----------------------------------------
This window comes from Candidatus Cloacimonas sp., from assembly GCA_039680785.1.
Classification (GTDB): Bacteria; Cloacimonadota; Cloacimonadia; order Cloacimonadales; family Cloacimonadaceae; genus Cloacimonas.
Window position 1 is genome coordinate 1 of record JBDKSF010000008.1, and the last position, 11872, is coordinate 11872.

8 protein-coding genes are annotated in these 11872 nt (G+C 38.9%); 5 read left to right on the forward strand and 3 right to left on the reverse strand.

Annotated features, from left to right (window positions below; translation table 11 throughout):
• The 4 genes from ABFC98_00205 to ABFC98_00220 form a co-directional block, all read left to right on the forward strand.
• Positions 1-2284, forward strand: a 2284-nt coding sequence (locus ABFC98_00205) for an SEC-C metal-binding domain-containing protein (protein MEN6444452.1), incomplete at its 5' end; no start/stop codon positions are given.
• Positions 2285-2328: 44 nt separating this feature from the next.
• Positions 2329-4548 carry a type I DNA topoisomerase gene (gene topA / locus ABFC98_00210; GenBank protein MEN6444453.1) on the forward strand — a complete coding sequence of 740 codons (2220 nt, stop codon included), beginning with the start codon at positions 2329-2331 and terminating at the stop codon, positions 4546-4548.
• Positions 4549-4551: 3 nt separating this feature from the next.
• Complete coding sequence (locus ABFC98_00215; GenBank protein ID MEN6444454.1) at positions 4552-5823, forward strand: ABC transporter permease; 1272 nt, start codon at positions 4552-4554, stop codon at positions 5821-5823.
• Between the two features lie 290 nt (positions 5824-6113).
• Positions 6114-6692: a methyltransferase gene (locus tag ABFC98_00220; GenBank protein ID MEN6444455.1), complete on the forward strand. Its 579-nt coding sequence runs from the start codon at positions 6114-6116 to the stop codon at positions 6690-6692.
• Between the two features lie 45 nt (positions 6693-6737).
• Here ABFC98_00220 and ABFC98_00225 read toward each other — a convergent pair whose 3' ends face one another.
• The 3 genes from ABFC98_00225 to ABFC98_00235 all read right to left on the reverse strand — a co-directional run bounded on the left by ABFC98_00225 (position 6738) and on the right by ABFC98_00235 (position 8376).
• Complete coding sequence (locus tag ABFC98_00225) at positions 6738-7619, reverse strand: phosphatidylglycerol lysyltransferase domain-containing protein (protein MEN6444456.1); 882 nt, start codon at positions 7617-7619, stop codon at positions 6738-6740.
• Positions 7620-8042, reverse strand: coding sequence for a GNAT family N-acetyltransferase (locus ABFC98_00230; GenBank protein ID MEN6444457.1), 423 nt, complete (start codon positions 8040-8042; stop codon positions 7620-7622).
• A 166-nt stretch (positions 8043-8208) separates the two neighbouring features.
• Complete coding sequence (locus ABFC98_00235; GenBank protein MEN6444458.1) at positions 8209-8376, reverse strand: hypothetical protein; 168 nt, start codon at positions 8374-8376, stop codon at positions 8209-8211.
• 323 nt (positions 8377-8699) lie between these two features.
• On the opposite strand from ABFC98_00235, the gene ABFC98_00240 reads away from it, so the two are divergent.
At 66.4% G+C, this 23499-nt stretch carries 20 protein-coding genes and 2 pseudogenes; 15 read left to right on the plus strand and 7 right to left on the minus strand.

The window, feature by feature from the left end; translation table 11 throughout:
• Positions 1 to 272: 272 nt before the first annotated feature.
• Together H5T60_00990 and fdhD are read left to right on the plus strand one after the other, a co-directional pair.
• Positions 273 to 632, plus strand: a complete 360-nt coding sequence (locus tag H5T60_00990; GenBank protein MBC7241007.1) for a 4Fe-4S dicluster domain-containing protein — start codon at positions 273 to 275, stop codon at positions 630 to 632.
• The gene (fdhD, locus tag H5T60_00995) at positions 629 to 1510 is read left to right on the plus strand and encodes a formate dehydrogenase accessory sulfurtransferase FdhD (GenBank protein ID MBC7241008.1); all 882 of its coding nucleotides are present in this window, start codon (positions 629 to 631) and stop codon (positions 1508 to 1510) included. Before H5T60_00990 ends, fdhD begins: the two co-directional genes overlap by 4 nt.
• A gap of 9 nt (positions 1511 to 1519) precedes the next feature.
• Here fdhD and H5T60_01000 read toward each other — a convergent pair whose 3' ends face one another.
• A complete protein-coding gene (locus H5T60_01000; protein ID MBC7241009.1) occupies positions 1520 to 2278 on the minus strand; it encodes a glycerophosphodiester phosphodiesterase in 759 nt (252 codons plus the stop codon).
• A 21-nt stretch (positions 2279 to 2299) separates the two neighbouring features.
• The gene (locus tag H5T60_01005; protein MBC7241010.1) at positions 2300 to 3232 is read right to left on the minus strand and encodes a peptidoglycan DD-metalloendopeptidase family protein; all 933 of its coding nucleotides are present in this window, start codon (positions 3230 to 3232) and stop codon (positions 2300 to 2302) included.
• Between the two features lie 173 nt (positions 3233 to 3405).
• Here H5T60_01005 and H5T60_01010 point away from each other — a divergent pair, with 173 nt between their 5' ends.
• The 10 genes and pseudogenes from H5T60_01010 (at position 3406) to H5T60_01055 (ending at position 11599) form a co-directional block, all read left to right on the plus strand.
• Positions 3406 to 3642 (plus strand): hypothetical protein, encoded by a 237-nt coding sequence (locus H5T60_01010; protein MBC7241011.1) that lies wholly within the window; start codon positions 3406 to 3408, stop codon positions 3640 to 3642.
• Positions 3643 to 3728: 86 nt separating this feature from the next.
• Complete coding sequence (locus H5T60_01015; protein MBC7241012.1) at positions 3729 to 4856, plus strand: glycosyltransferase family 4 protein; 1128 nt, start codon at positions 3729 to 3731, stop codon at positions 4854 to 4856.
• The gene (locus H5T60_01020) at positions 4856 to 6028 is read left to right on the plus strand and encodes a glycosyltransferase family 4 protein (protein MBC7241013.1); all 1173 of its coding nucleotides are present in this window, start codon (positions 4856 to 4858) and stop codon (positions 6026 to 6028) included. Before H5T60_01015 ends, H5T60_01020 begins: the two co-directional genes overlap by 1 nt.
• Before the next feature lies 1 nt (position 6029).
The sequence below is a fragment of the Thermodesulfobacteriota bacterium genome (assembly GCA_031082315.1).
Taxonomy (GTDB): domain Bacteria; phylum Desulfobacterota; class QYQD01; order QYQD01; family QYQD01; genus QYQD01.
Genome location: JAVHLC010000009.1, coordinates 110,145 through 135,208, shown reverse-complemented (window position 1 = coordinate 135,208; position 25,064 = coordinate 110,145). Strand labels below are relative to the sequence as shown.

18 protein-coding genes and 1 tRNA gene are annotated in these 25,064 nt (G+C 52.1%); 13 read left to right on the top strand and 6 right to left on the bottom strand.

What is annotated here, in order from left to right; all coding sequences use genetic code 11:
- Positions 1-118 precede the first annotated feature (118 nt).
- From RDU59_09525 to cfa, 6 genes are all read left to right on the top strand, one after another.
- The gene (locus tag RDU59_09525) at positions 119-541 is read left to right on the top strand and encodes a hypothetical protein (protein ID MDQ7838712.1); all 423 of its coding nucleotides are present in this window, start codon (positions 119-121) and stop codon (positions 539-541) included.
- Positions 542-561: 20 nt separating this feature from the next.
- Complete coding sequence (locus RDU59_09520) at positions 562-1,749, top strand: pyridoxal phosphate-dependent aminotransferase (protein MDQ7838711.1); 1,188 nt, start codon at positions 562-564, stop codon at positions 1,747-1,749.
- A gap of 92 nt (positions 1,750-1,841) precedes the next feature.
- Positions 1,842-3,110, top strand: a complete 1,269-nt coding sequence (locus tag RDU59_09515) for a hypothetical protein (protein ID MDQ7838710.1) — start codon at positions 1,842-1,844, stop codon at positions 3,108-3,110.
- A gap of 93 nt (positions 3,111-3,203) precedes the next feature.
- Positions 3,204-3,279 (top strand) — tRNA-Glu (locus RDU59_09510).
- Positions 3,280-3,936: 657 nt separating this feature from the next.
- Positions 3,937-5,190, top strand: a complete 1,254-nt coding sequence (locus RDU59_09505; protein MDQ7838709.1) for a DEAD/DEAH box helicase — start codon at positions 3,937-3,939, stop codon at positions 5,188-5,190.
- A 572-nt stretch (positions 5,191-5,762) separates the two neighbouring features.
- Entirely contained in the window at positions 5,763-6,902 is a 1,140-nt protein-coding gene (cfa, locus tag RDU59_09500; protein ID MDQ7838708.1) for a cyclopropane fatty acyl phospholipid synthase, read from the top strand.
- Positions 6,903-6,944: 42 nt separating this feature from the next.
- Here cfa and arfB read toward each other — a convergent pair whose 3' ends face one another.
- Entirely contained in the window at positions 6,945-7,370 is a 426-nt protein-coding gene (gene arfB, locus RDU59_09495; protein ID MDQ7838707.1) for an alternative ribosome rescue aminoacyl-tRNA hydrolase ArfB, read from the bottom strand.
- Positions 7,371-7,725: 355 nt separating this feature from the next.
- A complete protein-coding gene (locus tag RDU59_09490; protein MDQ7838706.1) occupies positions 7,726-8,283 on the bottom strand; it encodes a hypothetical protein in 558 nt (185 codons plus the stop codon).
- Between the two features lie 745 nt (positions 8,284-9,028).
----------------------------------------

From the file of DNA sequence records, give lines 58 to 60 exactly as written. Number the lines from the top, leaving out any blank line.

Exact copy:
- A 572-nt stretch (positions 5,191-5,762) separates the two neighbouring features.
- Entirely contained in the window at positions 5,763-6,902 is a 1,140-nt protein-coding gene (cfa, locus tag RDU59_09500; protein ID MDQ7838708.1) for a cyclopropane fatty acyl phospholipid synthase, read from the top strand.
- Positions 6,903-6,944: 42 nt separating this feature from the next.